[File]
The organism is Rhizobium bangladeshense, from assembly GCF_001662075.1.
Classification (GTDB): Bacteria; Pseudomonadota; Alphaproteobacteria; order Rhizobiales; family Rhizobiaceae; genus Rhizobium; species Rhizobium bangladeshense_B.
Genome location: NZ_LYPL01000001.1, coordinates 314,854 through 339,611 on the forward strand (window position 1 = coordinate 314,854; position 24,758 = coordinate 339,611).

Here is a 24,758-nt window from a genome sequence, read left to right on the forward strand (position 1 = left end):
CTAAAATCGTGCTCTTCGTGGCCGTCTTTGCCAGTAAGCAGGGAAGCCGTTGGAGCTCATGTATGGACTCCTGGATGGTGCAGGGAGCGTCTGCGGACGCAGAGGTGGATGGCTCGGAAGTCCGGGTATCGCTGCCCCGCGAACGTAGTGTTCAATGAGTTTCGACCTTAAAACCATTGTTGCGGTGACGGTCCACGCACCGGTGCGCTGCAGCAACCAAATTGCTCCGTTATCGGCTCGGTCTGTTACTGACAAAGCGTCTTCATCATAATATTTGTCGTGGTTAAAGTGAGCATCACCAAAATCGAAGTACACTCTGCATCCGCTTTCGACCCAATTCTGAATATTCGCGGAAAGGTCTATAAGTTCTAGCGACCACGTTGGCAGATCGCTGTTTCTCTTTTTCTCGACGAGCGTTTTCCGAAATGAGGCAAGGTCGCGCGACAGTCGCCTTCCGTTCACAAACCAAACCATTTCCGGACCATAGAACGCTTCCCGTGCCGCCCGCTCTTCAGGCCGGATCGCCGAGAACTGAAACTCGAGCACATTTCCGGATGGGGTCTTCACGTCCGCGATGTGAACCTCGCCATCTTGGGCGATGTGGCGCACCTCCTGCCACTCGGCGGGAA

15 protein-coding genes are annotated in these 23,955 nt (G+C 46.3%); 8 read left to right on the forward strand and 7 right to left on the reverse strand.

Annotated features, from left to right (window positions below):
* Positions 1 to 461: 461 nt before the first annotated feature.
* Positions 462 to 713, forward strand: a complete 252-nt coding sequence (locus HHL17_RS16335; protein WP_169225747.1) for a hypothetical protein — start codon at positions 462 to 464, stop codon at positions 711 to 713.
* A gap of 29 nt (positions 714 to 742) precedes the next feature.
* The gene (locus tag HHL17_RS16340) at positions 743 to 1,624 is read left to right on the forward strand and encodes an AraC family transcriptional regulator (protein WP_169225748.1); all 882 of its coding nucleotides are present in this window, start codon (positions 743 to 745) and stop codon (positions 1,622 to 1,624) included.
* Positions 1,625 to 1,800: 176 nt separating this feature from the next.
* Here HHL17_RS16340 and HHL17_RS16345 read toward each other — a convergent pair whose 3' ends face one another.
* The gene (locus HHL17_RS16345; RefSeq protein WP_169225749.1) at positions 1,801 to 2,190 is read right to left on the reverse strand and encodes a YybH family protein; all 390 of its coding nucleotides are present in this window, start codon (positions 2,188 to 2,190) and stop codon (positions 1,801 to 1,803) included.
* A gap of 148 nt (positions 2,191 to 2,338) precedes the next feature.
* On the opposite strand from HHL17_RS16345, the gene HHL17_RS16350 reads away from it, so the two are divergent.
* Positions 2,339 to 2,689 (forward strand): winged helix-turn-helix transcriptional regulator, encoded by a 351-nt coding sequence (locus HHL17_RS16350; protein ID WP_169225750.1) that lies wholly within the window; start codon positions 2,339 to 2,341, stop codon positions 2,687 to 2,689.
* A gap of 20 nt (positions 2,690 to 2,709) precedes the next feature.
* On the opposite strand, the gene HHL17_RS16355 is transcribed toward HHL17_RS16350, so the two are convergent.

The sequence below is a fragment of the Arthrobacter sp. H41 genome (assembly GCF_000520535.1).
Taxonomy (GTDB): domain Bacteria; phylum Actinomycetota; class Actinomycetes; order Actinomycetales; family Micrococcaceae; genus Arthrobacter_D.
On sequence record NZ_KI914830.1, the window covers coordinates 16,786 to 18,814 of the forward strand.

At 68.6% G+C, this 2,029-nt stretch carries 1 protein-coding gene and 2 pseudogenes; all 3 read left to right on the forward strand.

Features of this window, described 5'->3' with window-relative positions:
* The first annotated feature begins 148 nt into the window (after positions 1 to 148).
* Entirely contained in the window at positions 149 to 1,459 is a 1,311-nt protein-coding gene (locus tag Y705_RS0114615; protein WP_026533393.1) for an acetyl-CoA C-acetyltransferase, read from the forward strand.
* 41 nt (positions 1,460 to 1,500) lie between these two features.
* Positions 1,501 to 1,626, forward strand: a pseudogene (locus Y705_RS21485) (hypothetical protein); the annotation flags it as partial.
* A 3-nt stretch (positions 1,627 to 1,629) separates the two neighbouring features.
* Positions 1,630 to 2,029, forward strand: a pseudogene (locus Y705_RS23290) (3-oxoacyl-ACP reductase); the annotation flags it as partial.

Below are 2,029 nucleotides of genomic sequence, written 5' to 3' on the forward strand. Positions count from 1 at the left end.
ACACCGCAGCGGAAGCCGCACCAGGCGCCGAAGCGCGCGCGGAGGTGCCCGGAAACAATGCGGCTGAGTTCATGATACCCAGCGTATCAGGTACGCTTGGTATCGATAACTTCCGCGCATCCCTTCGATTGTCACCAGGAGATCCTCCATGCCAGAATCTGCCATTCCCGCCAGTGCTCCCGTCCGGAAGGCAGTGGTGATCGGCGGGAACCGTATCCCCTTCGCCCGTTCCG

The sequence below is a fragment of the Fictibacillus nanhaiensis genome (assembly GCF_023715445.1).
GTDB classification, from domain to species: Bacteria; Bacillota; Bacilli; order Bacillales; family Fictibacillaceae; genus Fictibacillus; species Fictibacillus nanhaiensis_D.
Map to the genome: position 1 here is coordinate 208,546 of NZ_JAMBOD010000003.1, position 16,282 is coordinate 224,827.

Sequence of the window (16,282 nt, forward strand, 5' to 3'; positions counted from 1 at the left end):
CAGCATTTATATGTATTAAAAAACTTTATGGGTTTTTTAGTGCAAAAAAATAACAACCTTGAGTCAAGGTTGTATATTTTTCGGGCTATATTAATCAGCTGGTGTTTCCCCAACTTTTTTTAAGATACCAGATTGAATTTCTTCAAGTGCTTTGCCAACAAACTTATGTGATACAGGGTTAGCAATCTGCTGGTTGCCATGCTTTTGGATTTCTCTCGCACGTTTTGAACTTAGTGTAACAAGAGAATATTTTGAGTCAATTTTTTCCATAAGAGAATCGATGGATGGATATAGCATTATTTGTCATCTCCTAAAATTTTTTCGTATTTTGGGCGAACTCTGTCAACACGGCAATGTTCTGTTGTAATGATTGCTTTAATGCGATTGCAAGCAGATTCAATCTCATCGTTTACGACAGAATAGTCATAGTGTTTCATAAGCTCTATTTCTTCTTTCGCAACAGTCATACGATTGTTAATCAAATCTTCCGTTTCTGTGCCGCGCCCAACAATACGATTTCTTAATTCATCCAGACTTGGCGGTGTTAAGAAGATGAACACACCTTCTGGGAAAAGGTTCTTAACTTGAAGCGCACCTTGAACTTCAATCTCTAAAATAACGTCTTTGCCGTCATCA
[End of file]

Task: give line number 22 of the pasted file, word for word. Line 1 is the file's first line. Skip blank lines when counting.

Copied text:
On sequence record NZ_KI914830.1, the window covers coordinates 16,786 to 18,814 of the forward strand.